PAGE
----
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New Zealand Police Mislead Current and Prospective Gun Owners

Thursday, May 25, 2017

New Zealand Police Mislead Current and Prospective Gun Owners

Back in April, NRA-ILA alerted readers to the results of the New Zealand Parliament Law and Order Committee’s “Inquiry into issues relating to the illegal possession of firearms in New Zealand,” which proposed that a raft of new gun control laws be foisted upon the peaceful island nation. Not content to see the legislative process take its course, the New Zealand Police appear eager to mislead current and prospective gun owners into thinking that the country’s existing firearms laws are far stricter than what statute provides.

In the 2017 version of the New Zealand Police’s Arms Code Firearms Safety Manual, several rules pertaining to firearm ownership are characterized as broader than the underlying law. The Arms Code is meant to summarize the Arms Act 1983 and serve as a guidance document to help gun owners comply with existing gun laws. These discrepancies were brought to light by a writer at the Kiwi Gun Blog.

Of chief concern were passages pertaining to the number of firearms a license holder may keep in their home and specific firearms storage requirements. The new Arms Code stated,

Every firearm licence holder must have Police approved security at their home that is suitable for the number of firearms held.

and,

A licence holder may possess any number of sporting-type rifles and shotguns although you will be required to justify the number of firearms you hold when the Police inspect your firearms security.

The document also contended that when storing firearms, “Trigger-locking devices are required for firearms that cannot be taken apart.” Other discrepancies included onerous firearm shipping requirements and a broadened definition of a “firearm.”

The Arms Act of 1983 does give significant authority to the Governor-General and Executive Council to promulgate regulations to carry out the Act. This includes the power to make “provision[s] for the security of premises at which any firearm or class of firearm is kept,” and to define “firearms either generally or for the purposes of any particular provisions of this Act.” However, the Kiwi Gun Blog contends that the New Zealand Police’s actions were unauthorized, noting, “This is a Police wish list being pushed as policy under colour of law.”

Since the matter was publicized, the Police have removed the 2017 Arms Code from their website and issued a statement retracting that version of the document. In a press release, authorities argued that what went online was an “incorrect version” of the Arms Code, but admitted that the version posted “contained a number of errors.”

Moreover, Kiwi Gun Blog reported that the New Zealand Police have reached out to members of the Firearms Community Advisory Forum (FCAF), which is a group of members of the shooting community that consults with the Police. According to reports, a message sent from the Police to FCAF members further acknowledged problems with the 2017 Arms Code, explaining, “Members of the firearms community have correctly noted errors in this document.” Further, the Police made clear, “It is our intention to complete our review of the Arms Code and this process will include consultation with FCAF members.”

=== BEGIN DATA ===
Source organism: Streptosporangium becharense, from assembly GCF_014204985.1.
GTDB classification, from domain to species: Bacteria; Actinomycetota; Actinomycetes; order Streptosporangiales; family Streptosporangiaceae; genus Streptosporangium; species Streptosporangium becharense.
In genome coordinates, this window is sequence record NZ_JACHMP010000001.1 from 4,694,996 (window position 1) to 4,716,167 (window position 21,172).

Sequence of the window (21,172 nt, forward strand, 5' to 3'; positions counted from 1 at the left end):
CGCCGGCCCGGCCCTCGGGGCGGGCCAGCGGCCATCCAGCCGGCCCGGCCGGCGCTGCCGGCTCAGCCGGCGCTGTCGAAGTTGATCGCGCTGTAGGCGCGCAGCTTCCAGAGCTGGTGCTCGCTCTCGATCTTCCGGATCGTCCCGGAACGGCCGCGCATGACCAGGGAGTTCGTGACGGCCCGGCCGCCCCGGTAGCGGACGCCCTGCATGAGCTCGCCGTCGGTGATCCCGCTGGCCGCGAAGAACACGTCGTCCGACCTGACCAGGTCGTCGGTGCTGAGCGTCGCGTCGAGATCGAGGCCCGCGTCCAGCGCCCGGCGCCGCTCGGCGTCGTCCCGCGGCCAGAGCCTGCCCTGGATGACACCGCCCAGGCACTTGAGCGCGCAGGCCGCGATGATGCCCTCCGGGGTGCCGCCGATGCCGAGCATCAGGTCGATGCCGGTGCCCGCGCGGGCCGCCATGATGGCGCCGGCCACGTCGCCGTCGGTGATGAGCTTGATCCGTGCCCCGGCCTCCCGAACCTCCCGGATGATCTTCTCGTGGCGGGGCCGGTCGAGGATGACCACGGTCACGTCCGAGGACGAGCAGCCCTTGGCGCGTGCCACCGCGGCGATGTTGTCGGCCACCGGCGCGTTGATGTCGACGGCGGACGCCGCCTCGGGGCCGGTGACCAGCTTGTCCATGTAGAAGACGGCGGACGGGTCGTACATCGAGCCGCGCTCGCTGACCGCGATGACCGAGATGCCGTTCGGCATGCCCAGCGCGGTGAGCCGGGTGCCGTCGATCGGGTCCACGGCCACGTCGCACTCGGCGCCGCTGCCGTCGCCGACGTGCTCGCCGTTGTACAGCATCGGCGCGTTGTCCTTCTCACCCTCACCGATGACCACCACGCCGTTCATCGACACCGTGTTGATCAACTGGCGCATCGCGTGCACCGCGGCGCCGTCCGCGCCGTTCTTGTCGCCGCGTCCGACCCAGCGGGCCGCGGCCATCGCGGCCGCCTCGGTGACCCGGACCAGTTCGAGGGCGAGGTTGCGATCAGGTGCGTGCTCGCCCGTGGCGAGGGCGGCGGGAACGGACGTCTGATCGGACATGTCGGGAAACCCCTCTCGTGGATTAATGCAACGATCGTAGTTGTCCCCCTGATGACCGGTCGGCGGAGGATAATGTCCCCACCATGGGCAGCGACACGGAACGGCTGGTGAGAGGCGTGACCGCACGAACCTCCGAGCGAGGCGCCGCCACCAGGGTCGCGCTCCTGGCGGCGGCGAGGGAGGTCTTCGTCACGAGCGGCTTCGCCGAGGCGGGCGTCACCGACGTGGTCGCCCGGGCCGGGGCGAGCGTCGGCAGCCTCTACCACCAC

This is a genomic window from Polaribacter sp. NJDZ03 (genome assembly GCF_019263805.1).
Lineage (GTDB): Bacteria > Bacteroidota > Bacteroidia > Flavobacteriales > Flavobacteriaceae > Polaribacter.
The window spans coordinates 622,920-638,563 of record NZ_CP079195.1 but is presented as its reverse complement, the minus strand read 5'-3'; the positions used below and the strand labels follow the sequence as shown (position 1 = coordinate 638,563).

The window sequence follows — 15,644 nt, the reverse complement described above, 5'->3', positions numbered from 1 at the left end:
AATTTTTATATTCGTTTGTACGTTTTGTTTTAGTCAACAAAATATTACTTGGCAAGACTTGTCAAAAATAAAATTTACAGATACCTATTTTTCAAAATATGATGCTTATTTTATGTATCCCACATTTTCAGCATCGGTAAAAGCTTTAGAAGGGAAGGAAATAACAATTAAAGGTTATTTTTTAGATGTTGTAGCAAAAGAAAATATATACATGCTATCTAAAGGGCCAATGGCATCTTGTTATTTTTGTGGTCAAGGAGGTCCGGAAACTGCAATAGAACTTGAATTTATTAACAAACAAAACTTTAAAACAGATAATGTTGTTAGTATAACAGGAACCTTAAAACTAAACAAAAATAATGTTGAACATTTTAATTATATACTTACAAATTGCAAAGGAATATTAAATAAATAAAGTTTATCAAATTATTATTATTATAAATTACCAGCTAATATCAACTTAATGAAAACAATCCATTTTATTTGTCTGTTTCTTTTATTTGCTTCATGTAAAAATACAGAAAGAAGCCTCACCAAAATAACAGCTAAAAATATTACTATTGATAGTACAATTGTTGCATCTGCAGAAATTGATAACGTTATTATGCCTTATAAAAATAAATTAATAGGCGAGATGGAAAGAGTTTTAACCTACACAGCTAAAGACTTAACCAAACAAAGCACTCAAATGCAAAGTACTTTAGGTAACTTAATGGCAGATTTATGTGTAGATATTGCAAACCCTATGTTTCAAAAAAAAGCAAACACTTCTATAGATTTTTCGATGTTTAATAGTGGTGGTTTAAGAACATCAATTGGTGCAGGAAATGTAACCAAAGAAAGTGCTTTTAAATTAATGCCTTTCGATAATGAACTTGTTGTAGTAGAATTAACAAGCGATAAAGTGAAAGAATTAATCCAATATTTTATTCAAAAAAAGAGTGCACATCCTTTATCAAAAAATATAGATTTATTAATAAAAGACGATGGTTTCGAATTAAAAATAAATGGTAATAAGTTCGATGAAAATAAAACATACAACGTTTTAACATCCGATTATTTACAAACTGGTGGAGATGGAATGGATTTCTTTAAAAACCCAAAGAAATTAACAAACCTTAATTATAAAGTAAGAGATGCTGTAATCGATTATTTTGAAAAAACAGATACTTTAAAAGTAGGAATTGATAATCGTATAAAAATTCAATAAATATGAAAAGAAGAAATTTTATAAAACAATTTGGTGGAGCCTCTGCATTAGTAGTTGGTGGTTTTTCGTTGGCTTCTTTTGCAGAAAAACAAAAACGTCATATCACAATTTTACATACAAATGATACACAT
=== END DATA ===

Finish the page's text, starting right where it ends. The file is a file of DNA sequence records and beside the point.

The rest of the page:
Complicating matters, a number of print copies of the misleading version of the Arms Code have been circulated. Even after police had removed the online version of the Arms Code, New Zealand publication Stuff was able to acquire a copy of the 2017 Arms Code at a police station. When confronted, a Police spokesperson told the media outlet, “we have become aware that a print-run was done recently… that featured incorrect guidance. We advise members of the firearms community who have acquired a 2017 Arms Code to destroy their copy. Remaining copies in stations will be retrieved.”

The accuracy of the Arms Code is important, as it is the resource many New Zealanders rely on to help them navigate the country’s gun laws. The importance of the document is compounded by the fact that it is used to test prospective licensees. The retracted Arms Code made clear that in order to pass the firearms safety test required for new licensees, “You will have to study the Arms Code and attend training on firearm safety.”

Unfortunately, this sort of official obfuscation and intimidation is not relegated to New Zealand. In January 2016, U.S. gun owners were confronted with an Obama administration effort to curtail certain types of lawful private firearms transfers.

Following much fanfare and misleading news coverage, the Obama Department of Justice released a 15-page “guidance” document that purported to explain the type and volume of firearms transfers would require a transferee to obtain a Federal Firearms License. At the time, NRA wrote of the former president’s actions, “Even though the president cannot unilaterally expand the law, he can still instill fear in gun owners and intimidate them into believing that private transfers are now illegal.”

Gun owners must stand guard not only against legislative threats to our rights, but also against government officials that would chill our rights by convincing gun owners to refrain from lawful conduct. The New Zealand gun rights community should be commended for its vigilance on this matter and for forcing the New Zealand Police to rectify their error.

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Established in 1975, the Institute for Legislative Action (ILA) is the "lobbying" arm of the National Rifle Association of America. ILA is responsible for preserving the right of all law-abiding individuals in the legislative, political, and legal arenas, to purchase, possess and use firearms for legitimate purposes as guaranteed by the Second Amendment to the U.S. Constitution.